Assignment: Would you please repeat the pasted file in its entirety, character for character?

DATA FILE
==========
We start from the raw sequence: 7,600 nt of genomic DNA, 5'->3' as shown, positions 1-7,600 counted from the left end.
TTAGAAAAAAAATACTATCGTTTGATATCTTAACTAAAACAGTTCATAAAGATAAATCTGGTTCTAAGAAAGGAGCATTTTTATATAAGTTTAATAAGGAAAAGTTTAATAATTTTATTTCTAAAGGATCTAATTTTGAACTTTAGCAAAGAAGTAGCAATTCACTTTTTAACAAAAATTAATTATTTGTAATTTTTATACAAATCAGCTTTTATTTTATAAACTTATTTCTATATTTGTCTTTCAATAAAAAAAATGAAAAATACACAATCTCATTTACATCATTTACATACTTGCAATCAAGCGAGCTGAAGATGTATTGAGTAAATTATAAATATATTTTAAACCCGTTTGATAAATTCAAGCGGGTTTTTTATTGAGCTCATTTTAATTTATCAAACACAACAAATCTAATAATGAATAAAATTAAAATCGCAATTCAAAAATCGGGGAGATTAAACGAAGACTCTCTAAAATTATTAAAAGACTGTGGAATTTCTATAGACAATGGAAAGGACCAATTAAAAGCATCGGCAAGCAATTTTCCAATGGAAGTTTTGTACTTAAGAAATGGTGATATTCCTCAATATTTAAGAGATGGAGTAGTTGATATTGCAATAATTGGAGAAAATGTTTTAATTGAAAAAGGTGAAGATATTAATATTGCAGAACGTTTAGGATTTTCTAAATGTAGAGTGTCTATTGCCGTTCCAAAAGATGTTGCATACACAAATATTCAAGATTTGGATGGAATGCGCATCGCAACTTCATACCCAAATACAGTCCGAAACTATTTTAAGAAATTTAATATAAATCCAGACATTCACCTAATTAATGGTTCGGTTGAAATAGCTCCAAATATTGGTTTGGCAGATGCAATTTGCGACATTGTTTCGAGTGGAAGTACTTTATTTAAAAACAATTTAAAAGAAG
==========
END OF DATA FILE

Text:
We start from the raw sequence: 7,600 nt of genomic DNA, 5'->3' as shown, positions 1-7,600 counted from the left end.
TTAGAAAAAAAATACTATCGTTTGATATCTTAACTAAAACAGTTCATAAAGATAAATCTGGTTCTAAGAAAGGAGCATTTTTATATAAGTTTAATAAGGAAAAGTTTAATAATTTTATTTCTAAAGGATCTAATTTTGAACTTTAGCAAAGAAGTAGCAATTCACTTTTTAACAAAAATTAATTATTTGTAATTTTTATACAAATCAGCTTTTATTTTATAAACTTATTTCTATATTTGTCTTTCAATAAAAAAAATGAAAAATACACAATCTCATTTACATCATTTACATACTTGCAATCAAGCGAGCTGAAGATGTATTGAGTAAATTATAAATATATTTTAAACCCGTTTGATAAATTCAAGCGGGTTTTTTATTGAGCTCATTTTAATTTATCAAACACAACAAATCTAATAATGAATAAAATTAAAATCGCAATTCAAAAATCGGGGAGATTAAACGAAGACTCTCTAAAATTATTAAAAGACTGTGGAATTTCTATAGACAATGGAAAGGACCAATTAAAAGCATCGGCAAGCAATTTTCCAATGGAAGTTTTGTACTTAAGAAATGGTGATATTCCTCAATATTTAAGAGATGGAGTAGTTGATATTGCAATAATTGGAGAAAATGTTTTAATTGAAAAAGGTGAAGATATTAATATTGCAGAACGTTTAGGATTTTCTAAATGTAGAGTGTCTATTGCCGTTCCAAAAGATGTTGCATACACAAATATTCAAGATTTGGATGGAATGCGCATCGCAACTTCATACCCAAATACAGTCCGAAACTATTTTAAGAAATTTAATATAAATCCAGACATTCACCTAATTAATGGTTCGGTTGAAATAGCTCCAAATATTGGTTTGGCAGATGCAATTTGCGACATTGTTTCGAGTGGAAGTACTTTATTTAAAAACAATTTAAAAGAAG